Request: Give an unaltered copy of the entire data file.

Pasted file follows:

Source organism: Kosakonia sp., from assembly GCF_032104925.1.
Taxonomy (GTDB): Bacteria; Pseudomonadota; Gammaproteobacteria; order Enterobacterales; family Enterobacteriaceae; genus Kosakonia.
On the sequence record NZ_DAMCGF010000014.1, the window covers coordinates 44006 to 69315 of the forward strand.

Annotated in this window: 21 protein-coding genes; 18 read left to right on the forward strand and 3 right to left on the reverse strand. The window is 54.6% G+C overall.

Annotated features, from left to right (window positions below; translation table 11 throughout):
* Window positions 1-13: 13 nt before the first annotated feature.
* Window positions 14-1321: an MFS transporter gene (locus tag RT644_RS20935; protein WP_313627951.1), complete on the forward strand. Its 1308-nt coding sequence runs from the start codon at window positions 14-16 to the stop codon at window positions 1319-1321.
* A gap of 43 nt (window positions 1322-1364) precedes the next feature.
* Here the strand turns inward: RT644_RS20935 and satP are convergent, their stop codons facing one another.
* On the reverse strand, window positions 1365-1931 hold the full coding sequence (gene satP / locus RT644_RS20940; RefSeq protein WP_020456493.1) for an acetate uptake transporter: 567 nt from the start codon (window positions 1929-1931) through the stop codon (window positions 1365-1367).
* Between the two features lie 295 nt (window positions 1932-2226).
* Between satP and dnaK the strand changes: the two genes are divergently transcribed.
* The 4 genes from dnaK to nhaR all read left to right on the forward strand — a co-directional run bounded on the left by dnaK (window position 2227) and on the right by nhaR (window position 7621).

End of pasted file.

Source organism: Kosakonia sp., from assembly GCF_032104925.1.
Taxonomy (GTDB): Bacteria; Pseudomonadota; Gammaproteobacteria; order Enterobacterales; family Enterobacteriaceae; genus Kosakonia.
On the sequence record NZ_DAMCGF010000014.1, the window covers coordinates 44006 to 69315 of the forward strand.

Annotated in this window: 21 protein-coding genes; 18 read left to right on the forward strand and 3 right to left on the reverse strand. The window is 54.6% G+C overall.

Annotated features, from left to right (window positions below; translation table 11 throughout):
* Window positions 1-13: 13 nt before the first annotated feature.
* Window positions 14-1321: an MFS transporter gene (locus tag RT644_RS20935; protein WP_313627951.1), complete on the forward strand. Its 1308-nt coding sequence runs from the start codon at window positions 14-16 to the stop codon at window positions 1319-1321.
* A gap of 43 nt (window positions 1322-1364) precedes the next feature.
* Here the strand turns inward: RT644_RS20935 and satP are convergent, their stop codons facing one another.
* On the reverse strand, window positions 1365-1931 hold the full coding sequence (gene satP / locus RT644_RS20940; RefSeq protein WP_020456493.1) for an acetate uptake transporter: 567 nt from the start codon (window positions 1929-1931) through the stop codon (window positions 1365-1367).
* Between the two features lie 295 nt (window positions 1932-2226).
* Between satP and dnaK the strand changes: the two genes are divergently transcribed.
* The 4 genes from dnaK to nhaR all read left to right on the forward strand — a co-directional run bounded on the left by dnaK (window position 2227) and on the right by nhaR (window position 7621).